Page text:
McMinnville’s Forest Home was the residence of Colonel John Hopkins French and his wife, author Lucy Virginia Smith French (1825-1881), during the last half of the 20th century. During an age when the home was one of the few domains where women had authority, Forest Home was undoubtedly important to L. Virginia, who had been forced to move out of her childhood home at an early age when her mother died and her father remarried. In the 1850s L. Virginia wrote for a number of publications, including the Louisville Journal, and published poetry and novels, so it was natural for her to keep diaries during the Civil War. Like many other Tennesseans, L. Virginia was opposed to secession but her stronger commitment to Tennessee meant that she would support the state in its decision to leave the Union.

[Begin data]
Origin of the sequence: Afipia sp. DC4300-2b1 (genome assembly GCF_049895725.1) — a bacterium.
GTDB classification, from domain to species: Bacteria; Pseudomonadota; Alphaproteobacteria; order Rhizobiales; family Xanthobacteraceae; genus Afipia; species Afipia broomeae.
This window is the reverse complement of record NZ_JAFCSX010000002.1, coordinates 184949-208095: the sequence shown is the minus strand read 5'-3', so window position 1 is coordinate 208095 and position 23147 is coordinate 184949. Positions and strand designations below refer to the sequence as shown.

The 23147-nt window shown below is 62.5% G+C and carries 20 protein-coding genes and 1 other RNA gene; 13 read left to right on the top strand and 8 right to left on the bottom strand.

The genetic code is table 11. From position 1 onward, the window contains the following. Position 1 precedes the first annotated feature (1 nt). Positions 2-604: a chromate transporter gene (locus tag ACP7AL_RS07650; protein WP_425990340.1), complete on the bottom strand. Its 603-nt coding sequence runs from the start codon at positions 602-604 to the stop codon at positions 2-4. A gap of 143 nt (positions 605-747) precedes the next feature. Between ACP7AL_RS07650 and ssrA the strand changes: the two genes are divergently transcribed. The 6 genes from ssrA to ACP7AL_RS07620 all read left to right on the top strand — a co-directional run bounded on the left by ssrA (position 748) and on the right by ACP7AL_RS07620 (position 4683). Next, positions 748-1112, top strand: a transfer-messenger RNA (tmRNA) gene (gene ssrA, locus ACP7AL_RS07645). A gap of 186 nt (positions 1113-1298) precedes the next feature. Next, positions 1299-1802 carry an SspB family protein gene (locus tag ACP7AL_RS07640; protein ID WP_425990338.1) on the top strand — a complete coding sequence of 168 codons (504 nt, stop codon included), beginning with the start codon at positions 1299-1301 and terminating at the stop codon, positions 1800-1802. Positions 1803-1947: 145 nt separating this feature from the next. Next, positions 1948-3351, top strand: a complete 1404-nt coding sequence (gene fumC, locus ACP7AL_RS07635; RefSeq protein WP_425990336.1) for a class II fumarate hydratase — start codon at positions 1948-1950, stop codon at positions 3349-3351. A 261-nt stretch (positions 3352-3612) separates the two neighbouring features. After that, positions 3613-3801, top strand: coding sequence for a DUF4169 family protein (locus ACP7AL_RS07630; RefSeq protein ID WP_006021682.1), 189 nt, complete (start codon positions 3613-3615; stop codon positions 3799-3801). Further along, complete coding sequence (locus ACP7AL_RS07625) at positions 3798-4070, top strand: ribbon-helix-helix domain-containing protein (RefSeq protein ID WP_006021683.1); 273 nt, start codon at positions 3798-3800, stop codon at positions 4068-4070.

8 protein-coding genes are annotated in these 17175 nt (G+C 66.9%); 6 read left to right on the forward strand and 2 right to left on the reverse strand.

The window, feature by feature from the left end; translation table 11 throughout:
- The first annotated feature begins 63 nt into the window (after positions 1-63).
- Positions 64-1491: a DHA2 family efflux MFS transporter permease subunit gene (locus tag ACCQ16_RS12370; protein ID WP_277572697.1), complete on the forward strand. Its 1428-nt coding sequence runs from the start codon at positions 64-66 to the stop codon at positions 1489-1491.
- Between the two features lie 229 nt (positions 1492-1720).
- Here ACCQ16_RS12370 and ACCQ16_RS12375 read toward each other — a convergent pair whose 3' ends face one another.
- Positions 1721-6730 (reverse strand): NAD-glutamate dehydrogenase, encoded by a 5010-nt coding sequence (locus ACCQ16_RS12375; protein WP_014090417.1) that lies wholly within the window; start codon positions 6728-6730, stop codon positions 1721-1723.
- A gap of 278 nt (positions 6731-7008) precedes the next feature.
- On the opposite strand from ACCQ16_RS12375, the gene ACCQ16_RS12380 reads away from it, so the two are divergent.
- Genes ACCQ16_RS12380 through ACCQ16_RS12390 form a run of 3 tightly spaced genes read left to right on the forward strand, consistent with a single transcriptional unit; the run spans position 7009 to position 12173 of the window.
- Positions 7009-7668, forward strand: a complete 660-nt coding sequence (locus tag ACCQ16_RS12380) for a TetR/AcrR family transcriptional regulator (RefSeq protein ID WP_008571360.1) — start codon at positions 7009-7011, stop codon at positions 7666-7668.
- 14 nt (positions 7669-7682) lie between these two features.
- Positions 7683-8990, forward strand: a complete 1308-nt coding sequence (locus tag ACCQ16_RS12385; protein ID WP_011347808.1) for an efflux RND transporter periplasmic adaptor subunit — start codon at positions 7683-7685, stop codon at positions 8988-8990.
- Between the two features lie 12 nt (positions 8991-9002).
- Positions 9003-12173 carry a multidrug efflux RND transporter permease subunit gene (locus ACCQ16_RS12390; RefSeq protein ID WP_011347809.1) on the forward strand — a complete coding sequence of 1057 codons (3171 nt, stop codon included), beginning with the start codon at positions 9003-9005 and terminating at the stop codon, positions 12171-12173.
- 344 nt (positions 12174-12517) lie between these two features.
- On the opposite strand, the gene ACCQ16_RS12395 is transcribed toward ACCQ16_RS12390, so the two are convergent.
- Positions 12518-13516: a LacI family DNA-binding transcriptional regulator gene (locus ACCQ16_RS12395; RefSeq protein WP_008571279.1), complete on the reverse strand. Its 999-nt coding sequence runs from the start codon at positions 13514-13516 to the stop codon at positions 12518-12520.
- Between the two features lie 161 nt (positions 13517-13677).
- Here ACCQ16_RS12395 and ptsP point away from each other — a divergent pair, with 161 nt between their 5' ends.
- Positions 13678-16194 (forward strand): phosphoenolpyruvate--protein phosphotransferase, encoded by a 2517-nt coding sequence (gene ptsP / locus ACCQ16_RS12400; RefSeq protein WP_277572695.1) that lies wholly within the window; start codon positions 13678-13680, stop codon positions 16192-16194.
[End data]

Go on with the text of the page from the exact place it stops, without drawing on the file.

Her journals, written first at Forest Home and later at Beersheba Springs, paint a vivid picture of L. Virginia’s struggle to maintain the household against raids by Confederate and Union forces. The garden, though often worked by servants or slaves, was a source of pride for women in the late 19th century, and L. Virginia vied with other McMinnville matrons to have the finest garden in the area. She found respite there, embroidering a quilt with flowers made on a length of plum-colored silk that her husband had purchased in New Orleans, where he travelled on business. As a port city, New Orleans would be a source of unusual flowers and exceptional garden design.
The flowers on L. Virginia’s quilt appear to include blue periwinkle, white daisies, red petunias, red morning glories, white primrose, red verbena and pink roses in a serpentine pattern of red, white and blue flowers. The quilt, which won two awards at an 1859 exhibition, was reported to have been used to hide silver during the Civil War.
— Celia Walker, Director of Special Projects, Vanderbilt University Libraries